The level of cooperation is high because the imports of the cooperating exporting producers constituted around 90 % of the total exports to the Union during the investigation period. On this basis, the Commission decided to base the residual dumping margin at the level of the sampled cooperating exporting producer with the highest dumping margin.

(67)

The provisional dumping margin, expressed as a percentage of the CIF Union frontier price, duty unpaid, are as follows:

Company

Provisional dumping margin

Changmao Biochemical Engineering Co., Ltd

284,23 %

Sinosweet group

275,91 %

Niutang group

219,17 %

Non-sampled cooperating companies

262,93 %

All other companies

284,23 %

4.   INJURY

4.1.   Definition of the Union industry and Union production

(68)

The like product was manufactured by one producer in the Union during the investigation period, Ajinomoto Sweeteners Europe SAS (‘ASE’). On 15 October 2015 ASE was purchased by Hyet Holding BV and consequently the name of the Union producer has changed to Hyet Sweet SAS (‘Hyet’). The new owner has confirmed its full support for the ongoing investigation. Hyet therefore constitutes the Union industry within the meaning of Article 4(1) of the basic Regulation.

(69)

As the Union industry is constituted of only one producer, all figures related to sensitive data had to be indexed or given in a range for reasons of confidentiality.

4.2.   Union consumption

(70)

Consumption in the Union was based on the sales of the Union producer and imports from the PRC. Apart from the Union, the PRC and Japan, aspartame is currently only produced in South Korea. The sole producer in the US withdrew from the aspartame market in 2014. Based on the information available (4) there were no or only insignificant imports of aspartame into the Union market from Japan, Korea or the US throughout the period considered.

(71)

Currently aspartame is classified in Eurostat under several CN codes containing many other chemicals and for this reason Eurostat data is not suitable for establishing import volumes. The complainant provided statistics on Chinese sales to the Union for the period considered from a Chinese-based research company, CCM Information Science and Technology Co., Ltd (‘CCM’) (5). This information was cross-checked with the Chinese export database, in which however the relevant data was not available for the whole period considered. Since for 2013, 2014 and the investigation period the figures reported in the two databases matched it was decided to use the data provided by CCM covering the whole period considered.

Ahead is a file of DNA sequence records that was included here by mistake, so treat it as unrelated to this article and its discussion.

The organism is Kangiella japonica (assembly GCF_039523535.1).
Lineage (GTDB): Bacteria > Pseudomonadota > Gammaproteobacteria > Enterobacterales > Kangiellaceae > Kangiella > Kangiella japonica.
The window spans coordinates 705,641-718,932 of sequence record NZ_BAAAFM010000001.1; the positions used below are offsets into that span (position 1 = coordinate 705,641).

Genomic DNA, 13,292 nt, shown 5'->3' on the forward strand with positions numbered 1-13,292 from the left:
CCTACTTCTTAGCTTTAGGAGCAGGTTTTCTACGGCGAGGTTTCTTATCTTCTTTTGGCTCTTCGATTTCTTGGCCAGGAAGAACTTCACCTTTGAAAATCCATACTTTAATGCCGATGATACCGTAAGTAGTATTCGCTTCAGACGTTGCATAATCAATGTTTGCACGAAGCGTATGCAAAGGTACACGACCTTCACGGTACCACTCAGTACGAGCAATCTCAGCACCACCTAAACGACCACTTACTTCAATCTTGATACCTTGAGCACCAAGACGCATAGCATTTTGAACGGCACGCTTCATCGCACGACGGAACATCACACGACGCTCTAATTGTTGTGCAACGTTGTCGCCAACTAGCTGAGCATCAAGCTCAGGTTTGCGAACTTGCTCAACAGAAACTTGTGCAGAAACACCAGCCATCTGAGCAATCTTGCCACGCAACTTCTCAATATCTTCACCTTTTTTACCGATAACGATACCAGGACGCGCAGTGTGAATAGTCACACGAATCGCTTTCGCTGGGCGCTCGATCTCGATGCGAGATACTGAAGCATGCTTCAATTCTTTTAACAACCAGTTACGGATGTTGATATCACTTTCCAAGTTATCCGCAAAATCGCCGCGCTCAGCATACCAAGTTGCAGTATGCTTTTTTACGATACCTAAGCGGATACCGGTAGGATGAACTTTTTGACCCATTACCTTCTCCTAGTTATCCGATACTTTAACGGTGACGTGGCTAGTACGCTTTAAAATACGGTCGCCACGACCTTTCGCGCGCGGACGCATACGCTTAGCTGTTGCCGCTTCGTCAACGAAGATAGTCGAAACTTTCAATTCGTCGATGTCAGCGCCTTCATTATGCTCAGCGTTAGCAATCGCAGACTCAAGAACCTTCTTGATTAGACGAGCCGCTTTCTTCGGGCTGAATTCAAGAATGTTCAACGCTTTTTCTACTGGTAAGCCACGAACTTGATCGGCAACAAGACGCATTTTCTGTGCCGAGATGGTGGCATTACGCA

(72)

Based on the above, the Union consumption developed as follows:

Table 1

Union consumption (in tons)

 

2011

2012

2013

2014

IP

Total Union consumption — Index

100

92

95

91

88

Source: Data provided by Union industry from CCM, Chinese export database and verified Union industry questionnaire reply

(73)

Union consumption decreased by 12 % during the period considered. According to market knowledge obtained from the complainant and the users, this is mainly due to health concerns over aspartame, which led to some users switching to other sweeteners such as acesulfame potassium (‘ACE-K’), stevia or sucralose.

4.3.   Imports from the PRC

4.3.1.   Volume and market share of the imports from the PRC

(74)

Imports into the Union and market share of the Chinese imports developed as follows:

Table 2

Import volume (in tons) and market share

 

2011

2012

2013

2014

IP

Volume of imports from the PRC (6)Index

100

96

93

95

88

Market share of imports from the PRC — Index

100

105

98

105

100

(75)

Over the period considered import volumes from the PRC decreased by 12 %, the same as the decrease of the overall Union consumption as mentioned in recital 73 above. The market share of the Chinese imports remained stable, in the range of 50 %-70 % of Union consumption throughout the period considered.

4.3.2.   Prices of the imports from the PRC

(76)

The average price per ton of imports from the PRC developed as follows:

Table 3

CIF import prices from the PRC (EUR/ton)

 

2011

2012

2013

2014

IP

Weighted average import prices

10,6

11,2

10,0

9,1